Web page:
Absolutely. If he wanted to talk about his dad, of course. I don’t want to come off as threatening to my guests or have anyone afraid of me. But I’m not afraid to talk about that kind of stuff. I’ve got the balls. I didn’t want to just have a roster of guests that were all my friends to come and pat me on the back. I just didn’t want to go, “And here’s Tina Fey,” and she’ll come out as my old SNL Weekend Update partner and do a bit and it’ll be great, but it would also be too easy. She is going be a guest though, because she’s now the most-famous person in the country. She said right off the bat to me, anything you need I’ll be there. So I went, “Second night?” And she said sure.

Speaking of friends and balls, are you going to ask your buddy Billy Crudup about his blue balls in Watchmen when he comes on the show the first week? His blue-skinned character Dr. Manhattan is naked throughout the movie. I think it’s a special effect.

I bet you that is Crudup’s penis. He’s a real-deal Method guy. I’ve seen him in almost every possible wardrobe except… ah… all the way down. Speaking of penises, have you seen Will Ferrell’s Broadway show about George Bush in which he puts up a huge picture of a penis? That’s Will’s.

Well I guess you’d recognize it.

I’ve never seen Will naked, but that’s my guess. And since we’re on the subject—of Broadway, not penises anymore—I auditioned once for Young Frankenstein and it was the worst audition of my life. It was for the doctor’s role. I went to someone’s apartment to meet Susan Stroman, the director. There was a guy there to play the piano. I could have done “Puttin’ on the Ritz” but, of course, the guy plays something else. For an hour this guy on the piano kept trying to teach me this new song. Finally Susan comes in and I start singing, “You will walk, you will talk, everybody will gawk ...” I went, “Can we stop? Can we do it again?” I was sounding really gay, so I really lowered my voice the next time and it sounded even more gay. Flop sweat was coming down. I was so embarrassed. Steam was coming off me. Musical theatre is not for me. I sounded like Harvey Fierstein at a Clay Aiken pool party.

Which might be the only thing gayer than this interview is becoming right now. Do you have any other interests that you’ll bring onto the culture of the Late Show?

I’d like to have the Diggnation guys on—Kevin and Alex. I like any tech guys who could come on and show us what the new phone is going to be and maybe explain why phones don’t work in New York City.

Will you have a web presence?

We want to be interactive. We’ve hired three full-time bloggers and we’re going to launch a site that’s going to be synonymous with our show so that there will be different ways to enjoy Late Night. During the day you can go on our site and watch funny clips from Hulu or YouTube or College Humor or whatever. We’ll be tweeting and Facebooking our fans and maybe interviewing kids from their dorm rooms on Skype.

The stuff you’ve posted so far on the web on the runup to your show is not really ironic or edgy or glib. The word I would use to describe it is earnest.

What I’ve been trying to do with those webisodes is to let people know what I’ve been going through to put together a late-night talk show. If you want funnier and edgier videos right now there is so much good stuff out there—Funny or Die and Crackle. We’re going to save that for the show. But these first webisodes were all about re-acquainting our audience with me.

Will you be taking the show to LA?

I really want to make it New York-centric. We might do a special show or week from London—I’m a complete Anglophile. I love the regalness of it. Pimm’s cup, Wimbledon. And there’s some great comedy over there, too. Check out The Mighty Boosh. There’s also this guy over there named Chris Morris who did this thing that was so ahead of its time called The Day Today, which made me want to do Weekend Update.Then he did this show called Nathan Barley, which was a hit with the hipsters. It was so phenomenal that even England didn’t get it.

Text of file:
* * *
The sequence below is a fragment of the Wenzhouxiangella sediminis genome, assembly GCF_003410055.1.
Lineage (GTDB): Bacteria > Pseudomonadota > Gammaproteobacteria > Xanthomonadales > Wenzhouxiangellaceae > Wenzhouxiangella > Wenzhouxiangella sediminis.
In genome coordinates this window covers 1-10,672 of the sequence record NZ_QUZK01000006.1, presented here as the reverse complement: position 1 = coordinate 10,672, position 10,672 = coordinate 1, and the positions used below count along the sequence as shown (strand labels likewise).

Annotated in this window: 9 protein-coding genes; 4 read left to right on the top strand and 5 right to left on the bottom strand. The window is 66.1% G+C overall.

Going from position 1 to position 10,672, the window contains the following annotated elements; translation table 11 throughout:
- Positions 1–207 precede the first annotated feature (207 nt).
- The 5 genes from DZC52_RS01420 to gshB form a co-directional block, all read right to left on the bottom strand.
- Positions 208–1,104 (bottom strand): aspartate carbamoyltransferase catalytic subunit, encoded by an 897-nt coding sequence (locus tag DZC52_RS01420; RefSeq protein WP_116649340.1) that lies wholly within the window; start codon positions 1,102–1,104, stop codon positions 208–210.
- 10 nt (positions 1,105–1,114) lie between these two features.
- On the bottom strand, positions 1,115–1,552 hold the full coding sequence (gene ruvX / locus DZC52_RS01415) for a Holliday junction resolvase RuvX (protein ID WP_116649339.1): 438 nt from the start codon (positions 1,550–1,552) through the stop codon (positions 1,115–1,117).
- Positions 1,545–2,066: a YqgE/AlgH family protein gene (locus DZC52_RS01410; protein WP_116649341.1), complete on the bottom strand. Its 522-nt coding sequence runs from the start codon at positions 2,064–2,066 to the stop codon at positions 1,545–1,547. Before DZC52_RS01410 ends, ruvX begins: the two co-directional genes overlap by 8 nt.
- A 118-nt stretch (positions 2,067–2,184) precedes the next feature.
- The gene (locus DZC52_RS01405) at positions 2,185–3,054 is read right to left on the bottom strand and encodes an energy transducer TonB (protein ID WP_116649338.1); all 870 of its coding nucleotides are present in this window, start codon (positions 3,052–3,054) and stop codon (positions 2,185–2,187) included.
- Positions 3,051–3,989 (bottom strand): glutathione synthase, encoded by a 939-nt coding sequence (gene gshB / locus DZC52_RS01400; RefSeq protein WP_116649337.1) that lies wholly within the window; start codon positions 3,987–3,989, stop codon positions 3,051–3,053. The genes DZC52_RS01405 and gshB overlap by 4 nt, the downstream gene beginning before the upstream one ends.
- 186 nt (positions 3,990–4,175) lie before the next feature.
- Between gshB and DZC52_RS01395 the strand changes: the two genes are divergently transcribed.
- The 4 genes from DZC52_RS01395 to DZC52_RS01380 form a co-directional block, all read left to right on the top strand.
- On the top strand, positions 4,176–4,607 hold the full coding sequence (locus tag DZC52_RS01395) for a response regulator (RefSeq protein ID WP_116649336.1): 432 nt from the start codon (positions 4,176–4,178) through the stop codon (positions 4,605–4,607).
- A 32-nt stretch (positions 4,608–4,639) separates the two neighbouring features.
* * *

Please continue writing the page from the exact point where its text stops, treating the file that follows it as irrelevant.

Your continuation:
Do you like mean comedy?

I’m not into surprising people in a mean way. Sometimes you think that nothing is shocking anymore in this world and then you see something that Sacha Baron Cohen does, and it shocks you. I would completely love for him to come on as Bruno when his next movie comes out.

Would you do a character as well? Would you have Justin Timberlake co-host a show with you and you guys could do the show as Barry and Robin Gibb like you did on SNL?

I’m not ruling out anything. But I’m going to hold off on the impersonations at first.

Are you worried about being censored? Going back to Steve Allen, he really pushed the envelope at times. He was a champion of Lenny Bruce, for example, and would tell people to go ahead and write their letters even before Bruce appeared.

I don’t think people write letters anymore, or complain.

NBC might.

I’m just going to use common sense. Lorne Michaels is watching over everything to make sure that the flag doesn’t touch the ground. But I’m going to treat this like I’m the host. I think those who fail at this forget that. It’s not the JIMMY JIMMY JIMMY show. I’m here to make my guests look great. It was Jack Benny who said, “I'm not funny.  Rochester is funny.  But he's funny and the next day the people go to the water cooler and go, 'Did you see The Jack Benny Show last night?  He was hilarious.'” That’s the way I’m going into this. If I can help make De Niro score, all the better.

How long is your contract?

I don’t know for a fact. I guess I should find that out. I know NBC could fire me if they want to. They’d find a way out of it. So I can’t be worried about that. I’m not doing this for the money or anything like that. It’s a dream job to get out there every night and help put America to bed so that they don’t think about all their bills and how much life might suck.

Are you aware of the competition with Craig Ferguson over on CBS during your same time slot? He’s just now hitting his stride it seems.

The same thing happened to Jimmy Kimmel once Sarah Silverman fucked Matt Damon.

Maybe you can top Jimmy Kimmel and really fuck Ben Affleck.

Don’t worry. I’m already on to Casey Affleck. Whatever I have to do for the ratings, I’m down for it. But in all seriousness, my one real goal in all of this is to give you one last laugh before you fall asleep. That’s it.

Kevin Sessums is the author of the New York Times bestseller Mississippi Sissy, a memoir of his childhood. He was executive editor of Andy Warhol's Interview magazine and a contributing editor of Vanity Fair and Allure. He is a contributing editor of Parade. His new memoir, I Left It on Mountain, will be published by St. Martin's Press next year.